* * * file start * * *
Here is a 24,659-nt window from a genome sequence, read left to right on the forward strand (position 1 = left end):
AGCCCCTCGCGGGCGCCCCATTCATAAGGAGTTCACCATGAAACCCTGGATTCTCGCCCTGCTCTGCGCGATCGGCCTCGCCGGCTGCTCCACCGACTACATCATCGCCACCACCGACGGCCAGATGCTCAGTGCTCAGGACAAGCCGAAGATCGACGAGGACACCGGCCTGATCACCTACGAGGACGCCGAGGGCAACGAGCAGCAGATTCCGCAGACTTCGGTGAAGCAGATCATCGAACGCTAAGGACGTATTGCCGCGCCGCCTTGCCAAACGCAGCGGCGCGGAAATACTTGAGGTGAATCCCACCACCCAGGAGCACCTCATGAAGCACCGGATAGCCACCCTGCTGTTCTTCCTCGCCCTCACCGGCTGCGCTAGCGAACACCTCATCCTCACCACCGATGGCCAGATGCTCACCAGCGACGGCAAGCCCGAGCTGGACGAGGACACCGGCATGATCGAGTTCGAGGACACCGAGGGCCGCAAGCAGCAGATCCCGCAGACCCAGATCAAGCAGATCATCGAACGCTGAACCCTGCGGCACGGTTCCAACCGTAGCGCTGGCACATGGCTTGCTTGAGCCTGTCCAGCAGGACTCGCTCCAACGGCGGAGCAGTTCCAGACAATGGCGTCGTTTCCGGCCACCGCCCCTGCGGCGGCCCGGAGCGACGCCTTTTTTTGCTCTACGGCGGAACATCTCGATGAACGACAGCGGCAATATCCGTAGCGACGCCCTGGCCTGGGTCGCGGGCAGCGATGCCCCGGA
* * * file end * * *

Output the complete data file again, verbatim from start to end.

Here is a 24,659-nt window from a genome sequence, read left to right on the forward strand (position 1 = left end):
AGCCCCTCGCGGGCGCCCCATTCATAAGGAGTTCACCATGAAACCCTGGATTCTCGCCCTGCTCTGCGCGATCGGCCTCGCCGGCTGCTCCACCGACTACATCATCGCCACCACCGACGGCCAGATGCTCAGTGCTCAGGACAAGCCGAAGATCGACGAGGACACCGGCCTGATCACCTACGAGGACGCCGAGGGCAACGAGCAGCAGATTCCGCAGACTTCGGTGAAGCAGATCATCGAACGCTAAGGACGTATTGCCGCGCCGCCTTGCCAAACGCAGCGGCGCGGAAATACTTGAGGTGAATCCCACCACCCAGGAGCACCTCATGAAGCACCGGATAGCCACCCTGCTGTTCTTCCTCGCCCTCACCGGCTGCGCTAGCGAACACCTCATCCTCACCACCGATGGCCAGATGCTCACCAGCGACGGCAAGCCCGAGCTGGACGAGGACACCGGCATGATCGAGTTCGAGGACACCGAGGGCCGCAAGCAGCAGATCCCGCAGACCCAGATCAAGCAGATCATCGAACGCTGAACCCTGCGGCACGGTTCCAACCGTAGCGCTGGCACATGGCTTGCTTGAGCCTGTCCAGCAGGACTCGCTCCAACGGCGGAGCAGTTCCAGACAATGGCGTCGTTTCCGGCCACCGCCCCTGCGGCGGCCCGGAGCGACGCCTTTTTTTGCTCTACGGCGGAACATCTCGATGAACGACAGCGGCAATATCCGTAGCGACGCCCTGGCCTGGGTCGCGGGCAGCGATGCCCCGGA